U.S. District Court Judge James Mahan has dismissed the lawsuit filed against the at-large precincts at the casino hotels.
In order to make this a full diary, I'll post the now-irrelevant piece I'd written up.
Update: Mahan's reasoning mirrors my prediction:
Mahan said the Nevada Democratic Party had a constitutional right to write its rules for nominating its candidates.
"State Democrats have a First Amendment right to association, to assemble and to set their own rules," Mahan said.
"I don’t want to set a precedent that is not warranted."
"The parties have a right to determine how they’ll apportion delegates to their conventions."
Why the Nevada Lawsuit Lacks Merit
There are many, many reasons to be disgusted by the lawsuit filed over the at-large precincts established for the Nevada Democratic caucus on Saturday. But this outrage, and indeed the lawsuit itself, misses the point.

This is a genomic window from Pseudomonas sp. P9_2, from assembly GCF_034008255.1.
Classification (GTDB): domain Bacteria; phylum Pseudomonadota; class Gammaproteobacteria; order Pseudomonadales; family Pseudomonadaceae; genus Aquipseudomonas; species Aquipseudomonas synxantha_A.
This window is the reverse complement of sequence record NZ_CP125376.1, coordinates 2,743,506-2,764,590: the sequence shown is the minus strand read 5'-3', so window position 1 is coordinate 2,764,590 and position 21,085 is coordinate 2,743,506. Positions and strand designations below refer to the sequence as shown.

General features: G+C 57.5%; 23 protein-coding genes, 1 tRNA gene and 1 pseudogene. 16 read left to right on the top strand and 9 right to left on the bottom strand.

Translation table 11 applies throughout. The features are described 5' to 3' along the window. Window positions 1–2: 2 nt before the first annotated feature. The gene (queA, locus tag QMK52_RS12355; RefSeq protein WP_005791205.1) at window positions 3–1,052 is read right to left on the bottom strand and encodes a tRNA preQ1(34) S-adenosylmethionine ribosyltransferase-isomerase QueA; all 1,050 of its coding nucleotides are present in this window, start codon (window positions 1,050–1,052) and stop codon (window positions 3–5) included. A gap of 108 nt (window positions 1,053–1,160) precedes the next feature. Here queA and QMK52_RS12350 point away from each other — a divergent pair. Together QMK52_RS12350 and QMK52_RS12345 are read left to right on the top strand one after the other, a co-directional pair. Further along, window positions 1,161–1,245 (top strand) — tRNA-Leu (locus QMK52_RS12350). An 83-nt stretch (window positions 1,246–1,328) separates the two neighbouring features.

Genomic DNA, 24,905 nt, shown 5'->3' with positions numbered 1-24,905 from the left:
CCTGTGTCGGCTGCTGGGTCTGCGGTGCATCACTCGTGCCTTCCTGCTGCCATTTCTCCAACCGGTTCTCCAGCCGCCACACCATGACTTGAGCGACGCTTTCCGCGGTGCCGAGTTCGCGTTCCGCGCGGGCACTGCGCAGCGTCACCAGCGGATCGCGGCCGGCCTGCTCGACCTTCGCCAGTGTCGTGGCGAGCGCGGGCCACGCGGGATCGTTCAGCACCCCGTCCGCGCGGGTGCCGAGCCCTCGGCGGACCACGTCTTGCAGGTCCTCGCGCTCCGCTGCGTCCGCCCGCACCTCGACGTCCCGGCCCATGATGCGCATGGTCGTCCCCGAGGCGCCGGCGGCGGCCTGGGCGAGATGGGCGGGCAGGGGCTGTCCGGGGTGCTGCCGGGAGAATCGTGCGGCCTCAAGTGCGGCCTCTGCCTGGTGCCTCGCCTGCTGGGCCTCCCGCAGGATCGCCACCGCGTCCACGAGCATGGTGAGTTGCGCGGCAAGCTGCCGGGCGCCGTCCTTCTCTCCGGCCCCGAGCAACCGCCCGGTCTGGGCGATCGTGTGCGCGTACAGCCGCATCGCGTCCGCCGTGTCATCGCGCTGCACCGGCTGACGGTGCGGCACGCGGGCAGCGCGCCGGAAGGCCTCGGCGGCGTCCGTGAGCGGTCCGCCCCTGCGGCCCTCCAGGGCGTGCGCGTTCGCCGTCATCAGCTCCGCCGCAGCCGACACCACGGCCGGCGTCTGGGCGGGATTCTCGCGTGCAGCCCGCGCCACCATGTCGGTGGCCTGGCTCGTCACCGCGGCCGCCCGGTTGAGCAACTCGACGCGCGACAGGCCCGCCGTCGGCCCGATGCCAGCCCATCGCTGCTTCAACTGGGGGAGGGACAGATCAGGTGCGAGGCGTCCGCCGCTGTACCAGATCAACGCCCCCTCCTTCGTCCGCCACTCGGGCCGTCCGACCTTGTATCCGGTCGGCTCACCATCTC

For instance, the lawsuit affects workers on the Las Vegas strip enfranchised by these at-large precinct, most of whom are members of the Culinary Worker's Union Local 226, 60,000 member local of the 400,000 member UNITE HERE, which endorsed Senator Barack Obama for president on January 9th, exactly 2 days before the lawsuit was filed. This is despite the fact that the rules were approved over 8 months before on March 31, 2007 during which no lawsuits were filed.
The NSEA Deputy Executive Director, Debbie Cahill, is a member of Hillary Clinton's Nevada Women's Leadership Council. The attorneys at the law firm filing the lawsuit, including two of the senior partners and a former U.S. Representative, have contributed to the Clinton campaign. Of the 6 individual plaintiffs, one, Lynn Warne, is the head of the Nevada State Education Association. Most of the rest were active in Clinton endorser Dina Titus' failed gubernatorial campaign.
Four of the plaintiffs, John Cahill, Dwayne Chestnut and John and Vicky Birkland, were active voting members present at the State Central Committee meeting when these plans were voted on, and since they passed unanimously, these 4 plaintiffs must have approved of these plans at the time.
Finally, The Clinton campaign came out on behalf of the lawsuit on January 14th.